Risk markers by sex and age group for in-hospital mortality in patients with STEMI or NSTEMI: an approach based on machine learning

by   Blanca Vazquez, et al.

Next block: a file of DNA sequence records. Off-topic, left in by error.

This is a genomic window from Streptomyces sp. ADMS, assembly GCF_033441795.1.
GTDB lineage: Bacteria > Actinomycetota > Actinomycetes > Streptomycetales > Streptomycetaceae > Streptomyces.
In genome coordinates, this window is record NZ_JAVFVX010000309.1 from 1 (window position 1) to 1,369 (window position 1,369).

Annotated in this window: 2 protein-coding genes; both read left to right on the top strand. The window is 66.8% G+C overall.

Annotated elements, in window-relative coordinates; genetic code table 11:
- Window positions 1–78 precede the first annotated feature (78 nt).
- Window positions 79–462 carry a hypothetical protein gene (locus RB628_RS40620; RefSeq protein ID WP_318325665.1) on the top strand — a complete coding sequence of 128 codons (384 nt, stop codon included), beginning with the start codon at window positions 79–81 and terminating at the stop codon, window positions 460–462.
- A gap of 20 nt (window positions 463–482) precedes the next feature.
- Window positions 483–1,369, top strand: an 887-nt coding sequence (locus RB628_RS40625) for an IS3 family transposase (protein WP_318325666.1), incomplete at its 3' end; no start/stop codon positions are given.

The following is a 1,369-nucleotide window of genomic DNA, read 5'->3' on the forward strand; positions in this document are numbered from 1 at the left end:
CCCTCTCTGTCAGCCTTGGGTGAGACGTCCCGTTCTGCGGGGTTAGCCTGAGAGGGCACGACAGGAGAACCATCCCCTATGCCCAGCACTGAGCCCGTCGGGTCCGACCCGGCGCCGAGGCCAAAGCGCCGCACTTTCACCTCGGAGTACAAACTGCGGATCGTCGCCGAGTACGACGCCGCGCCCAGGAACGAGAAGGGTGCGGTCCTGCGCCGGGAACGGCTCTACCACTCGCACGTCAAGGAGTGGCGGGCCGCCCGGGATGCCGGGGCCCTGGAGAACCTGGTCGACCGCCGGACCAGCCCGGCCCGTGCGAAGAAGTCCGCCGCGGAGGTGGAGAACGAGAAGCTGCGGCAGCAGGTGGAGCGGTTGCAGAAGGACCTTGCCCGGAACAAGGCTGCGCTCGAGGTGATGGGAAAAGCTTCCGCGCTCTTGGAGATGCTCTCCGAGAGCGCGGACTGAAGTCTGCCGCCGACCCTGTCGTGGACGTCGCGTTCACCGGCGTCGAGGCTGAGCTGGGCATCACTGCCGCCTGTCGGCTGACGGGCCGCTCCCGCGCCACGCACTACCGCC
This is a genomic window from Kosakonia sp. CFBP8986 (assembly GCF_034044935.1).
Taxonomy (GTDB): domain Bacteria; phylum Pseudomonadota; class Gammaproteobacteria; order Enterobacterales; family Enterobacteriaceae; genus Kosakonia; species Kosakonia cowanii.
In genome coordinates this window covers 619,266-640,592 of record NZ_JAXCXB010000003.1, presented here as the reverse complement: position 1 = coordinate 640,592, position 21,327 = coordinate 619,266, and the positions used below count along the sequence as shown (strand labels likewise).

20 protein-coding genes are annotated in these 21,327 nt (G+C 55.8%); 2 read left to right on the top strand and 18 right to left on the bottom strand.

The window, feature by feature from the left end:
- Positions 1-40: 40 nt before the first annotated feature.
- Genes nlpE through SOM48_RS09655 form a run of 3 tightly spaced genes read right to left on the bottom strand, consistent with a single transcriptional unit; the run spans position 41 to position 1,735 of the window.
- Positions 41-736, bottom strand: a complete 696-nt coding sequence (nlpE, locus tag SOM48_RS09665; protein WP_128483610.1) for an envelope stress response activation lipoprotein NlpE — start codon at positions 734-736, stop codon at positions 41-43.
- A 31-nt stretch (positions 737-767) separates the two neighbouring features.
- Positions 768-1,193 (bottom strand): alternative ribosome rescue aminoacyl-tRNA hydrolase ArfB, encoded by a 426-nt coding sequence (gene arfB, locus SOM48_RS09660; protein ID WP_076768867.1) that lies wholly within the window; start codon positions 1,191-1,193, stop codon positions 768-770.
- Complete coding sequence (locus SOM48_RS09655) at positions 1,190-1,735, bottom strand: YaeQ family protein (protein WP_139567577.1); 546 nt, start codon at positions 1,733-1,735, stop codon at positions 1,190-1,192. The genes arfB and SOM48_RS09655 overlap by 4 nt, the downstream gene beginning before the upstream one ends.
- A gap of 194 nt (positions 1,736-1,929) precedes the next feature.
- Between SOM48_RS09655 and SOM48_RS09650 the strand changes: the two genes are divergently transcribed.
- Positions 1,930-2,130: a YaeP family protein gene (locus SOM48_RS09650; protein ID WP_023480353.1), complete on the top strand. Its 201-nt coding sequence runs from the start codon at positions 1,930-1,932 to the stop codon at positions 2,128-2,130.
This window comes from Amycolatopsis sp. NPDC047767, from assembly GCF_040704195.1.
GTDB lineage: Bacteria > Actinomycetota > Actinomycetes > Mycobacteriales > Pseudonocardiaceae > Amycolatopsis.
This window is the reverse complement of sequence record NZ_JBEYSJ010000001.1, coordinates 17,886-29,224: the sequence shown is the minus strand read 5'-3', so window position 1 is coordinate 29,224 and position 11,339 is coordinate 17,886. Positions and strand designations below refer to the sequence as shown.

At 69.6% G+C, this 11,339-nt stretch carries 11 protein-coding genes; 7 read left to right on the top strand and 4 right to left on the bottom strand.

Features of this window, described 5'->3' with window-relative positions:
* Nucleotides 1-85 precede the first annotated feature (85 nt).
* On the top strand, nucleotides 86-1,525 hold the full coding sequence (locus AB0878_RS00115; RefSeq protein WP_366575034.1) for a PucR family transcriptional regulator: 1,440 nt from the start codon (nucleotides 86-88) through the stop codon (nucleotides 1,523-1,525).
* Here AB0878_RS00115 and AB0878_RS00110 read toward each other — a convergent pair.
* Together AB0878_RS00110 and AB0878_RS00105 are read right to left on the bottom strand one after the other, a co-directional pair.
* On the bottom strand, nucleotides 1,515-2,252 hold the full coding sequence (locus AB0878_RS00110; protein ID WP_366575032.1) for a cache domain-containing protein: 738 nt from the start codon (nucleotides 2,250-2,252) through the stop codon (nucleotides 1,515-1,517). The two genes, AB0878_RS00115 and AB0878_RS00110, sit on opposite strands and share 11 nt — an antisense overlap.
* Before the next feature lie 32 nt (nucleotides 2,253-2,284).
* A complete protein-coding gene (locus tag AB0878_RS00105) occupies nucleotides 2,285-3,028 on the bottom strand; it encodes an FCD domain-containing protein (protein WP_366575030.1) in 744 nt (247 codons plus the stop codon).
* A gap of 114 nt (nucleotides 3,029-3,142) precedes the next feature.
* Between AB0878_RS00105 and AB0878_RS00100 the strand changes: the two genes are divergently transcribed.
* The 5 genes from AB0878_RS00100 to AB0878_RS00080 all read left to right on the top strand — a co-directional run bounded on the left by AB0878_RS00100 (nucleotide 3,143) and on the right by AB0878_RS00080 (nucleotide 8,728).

Machine learning (ML) has demonstrated promising results in the identification of clinical markers for Acute Coronary Syndrome (ACS) from electronic health records (EHR). In the past, the ACS was perceived as a health problem mainly for men and women were under-represented in clinical trials, which led to both sexes receiving the same clinical attention. Although some approaches have emphasized the importance of distinguishing markers, these distinctions remain unclear. This study aims at exploiting ML methods for identifying in-hospital mortality markers by sex and age-group for patients with ST-elevation myocardial infarction (STEMI) and the Non-ST-elevation myocardial infarction (NSTEMI) from EHR. From the MIMIC-III database, we extracted 1,299 patients with STEMI and 2,820 patients with NSTEMI. We trained and validated mortality prediction models with different hyperparameters, clinical sets, and ML methods. Using the best performing model and a game-theoretic approach to interpret predictions, we identified risk markers for patients with STEMI and NSTEMI separately. The models based on Extreme Gradient Boosting achieved the highest performance: AUC=0.92 (95% CI:0.87-0.98) for STEMI and AUC=0.87 (95% CI:0.80-0.93) for NSTEMI. For STEMI, the top markers for both sexes are the presence of hyponatremia, and metabolic acidosis. More specific markers for women are acute kidney failure, and age>75 years, while for men are chronic kidney failure, and age>70 years. In contrast, for NSTEMI, the top markers for both sexes are advanced age, and intubation procedures. The specific markers for women are low creatinine levels and age>60 years, whilst, for men are damage to the left atrium and age>70 years. We consider that distinguishing markers for sexes could lead to more appropriate treatment strategies, thus improving clinical outcomes.



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